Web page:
Conservation Easements: Federal Safe Harbor Language for Extinguishment and Boundary Line Adjustments
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Conservation Easements: Federal Safe Harbor Language for Extinguishment and Boundary Line Adjustments

Brownstein Client Alert, June 12, 2023

On Dec. 29, 2022, the United States Congress passed the SECURE 2.0 Act of 2022 (SECURE Act 2.0). Section 605(d) of the SECURE Act 2.0 gave conservation easement donors a safe harbor to amend provisions relating to extinguishment and boundary line adjustment. Historically, these suspect clauses have been heavily included in syndicated easements that have been used as fraudulent tax shelters. These problematic provisions arguably have two major effects: (1) overly donor-favorable extinguishment provisions could deprive land trusts from receiving adequate compensation in the event a subsequent unexpected change renders the continued use of the property for conservation purposes to be impossible or impractical, and (2) boundary line adjustment provisions could undermine the requirement that the restrictions on the use of real property subject to conservation easements must be perpetual. In recent years, the Internal Revenue Service (IRS) has targeted donors whose conservation easements include these two provisions in an effort to limit these fraudulent tax shelters—but with potentially wide-reaching effects.

Notice 2023-30

The SECURE Act 2.0 required the IRS to provide guidance relating to the amendment of conservation easements with questionable extinguishment and boundary line adjustment provisions. In connection with this requirement, the IRS issued Notice 2023-30, 2023-17 I.R.B. 766 (Notice 2023-30), which sets forth specific language that the IRS will not challenge with respect to the extinguishment and boundary land adjustment provisions and the process through which donors may utilize the safe harbor concept for the extinguishment and boundary line adjustment provisions.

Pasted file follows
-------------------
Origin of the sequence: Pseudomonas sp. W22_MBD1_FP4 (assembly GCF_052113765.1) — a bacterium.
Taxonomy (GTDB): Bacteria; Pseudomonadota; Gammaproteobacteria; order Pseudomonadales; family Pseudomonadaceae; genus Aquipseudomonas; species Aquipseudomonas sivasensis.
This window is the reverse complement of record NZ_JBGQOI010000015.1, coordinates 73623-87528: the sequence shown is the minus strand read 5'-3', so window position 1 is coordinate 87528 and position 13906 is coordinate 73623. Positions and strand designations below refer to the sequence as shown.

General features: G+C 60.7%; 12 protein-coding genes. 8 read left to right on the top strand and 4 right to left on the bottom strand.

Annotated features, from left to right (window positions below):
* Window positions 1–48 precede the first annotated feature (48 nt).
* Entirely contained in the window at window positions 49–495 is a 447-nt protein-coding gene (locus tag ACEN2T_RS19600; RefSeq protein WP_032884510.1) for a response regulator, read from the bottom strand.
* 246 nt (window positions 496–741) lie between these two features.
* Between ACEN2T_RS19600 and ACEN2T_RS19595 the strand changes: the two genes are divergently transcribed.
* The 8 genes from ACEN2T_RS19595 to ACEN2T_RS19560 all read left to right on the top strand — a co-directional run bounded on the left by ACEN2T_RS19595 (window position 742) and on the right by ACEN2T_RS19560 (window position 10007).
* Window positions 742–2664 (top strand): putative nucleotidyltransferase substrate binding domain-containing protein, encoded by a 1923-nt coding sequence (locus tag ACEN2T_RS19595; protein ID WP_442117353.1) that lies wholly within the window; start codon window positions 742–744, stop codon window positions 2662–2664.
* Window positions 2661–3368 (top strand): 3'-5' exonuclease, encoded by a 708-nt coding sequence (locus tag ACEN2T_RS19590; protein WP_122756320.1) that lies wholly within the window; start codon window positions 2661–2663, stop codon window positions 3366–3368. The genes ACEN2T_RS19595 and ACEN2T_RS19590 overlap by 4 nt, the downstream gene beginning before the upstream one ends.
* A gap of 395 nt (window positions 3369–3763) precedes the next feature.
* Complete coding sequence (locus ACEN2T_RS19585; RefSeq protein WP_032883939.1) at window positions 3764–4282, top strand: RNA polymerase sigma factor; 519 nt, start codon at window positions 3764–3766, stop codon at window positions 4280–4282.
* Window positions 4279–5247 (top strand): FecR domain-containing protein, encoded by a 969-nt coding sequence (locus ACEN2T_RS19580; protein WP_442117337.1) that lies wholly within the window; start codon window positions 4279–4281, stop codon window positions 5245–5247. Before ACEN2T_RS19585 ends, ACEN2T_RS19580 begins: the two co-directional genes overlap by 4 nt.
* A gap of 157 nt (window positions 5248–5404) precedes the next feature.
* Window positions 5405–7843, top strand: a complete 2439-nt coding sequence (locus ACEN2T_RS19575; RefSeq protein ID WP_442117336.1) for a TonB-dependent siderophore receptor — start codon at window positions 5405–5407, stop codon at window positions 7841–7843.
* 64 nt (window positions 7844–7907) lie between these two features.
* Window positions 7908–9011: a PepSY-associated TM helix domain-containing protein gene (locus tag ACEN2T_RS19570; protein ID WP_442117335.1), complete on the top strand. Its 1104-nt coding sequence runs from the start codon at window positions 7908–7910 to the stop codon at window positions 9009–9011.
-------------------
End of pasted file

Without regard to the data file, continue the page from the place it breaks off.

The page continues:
In the notice, the IRS sets forth the requirements under the Internal Revenue Code of 1986, as amended (I.R.C.) and Treasury Regulations relevant to determining the portion of the proceeds that must be paid over to the land trust—i.e., generally, if a change in conditions gives rise to the extinguishment of a perpetual conservation restriction, the donee organization, on a subsequent sale, exchange or involuntary conversion of the subject property, must be entitled to a portion of the proceeds at least equal to that proportionate value of the perpetual conservation restriction. In addition, the IRS notes that neither the I.R.C. nor the Treasury Regulations specifically address boundary line adjustments, but the I.R.C. does require that the restriction the donor grants on the use of the real property subject to the conservation easement must be made in perpetuity.

Notice 2023-30, which became effective on April 24, 2023, allows donors to remedy extinguishment and boundary line adjustment provisions that are noncompliant with the existing requirements identified in Notice 2023-30 by recording an amendment before July 24, 2023. Notice 2023-30, § 3.01(1). Once recorded, the IRS will treat the amended conservation easement as being effective as of the date the original conservation easement was recorded.

Who Does the SECURE Act 2.0 and Notice 2023-30 Impact?

The safe harbor only applies to conservation easement donors with extinguishment and/or boundary line adjustment clauses that do not comport with the requirements of Notice 2023-30. Additionally, the amendment is optional, meaning that donors are not required to amend problematic extinguishment and boundary land adjustment provisions, but could risk audit by the IRS.

To benefit from the safe harbor language, donors must have: (1) conservation easements that contain problematic language in the extinguishment and/or boundary line adjustment provisions and (2) submitted the conservation easement for federal tax deductions under Section 170 of the I.R.C. Donors whose conservation easements do not contain problematic language or who did not claim deductions for the contribution of their conservation easements will receive no benefit from the safe harbor concept in Notice 2023-30. Additionally, it is unlikely that donors whose conservation easement donations are outside the window for IRS audit will receive any benefit from amending their conservation easements with the safe harbor language.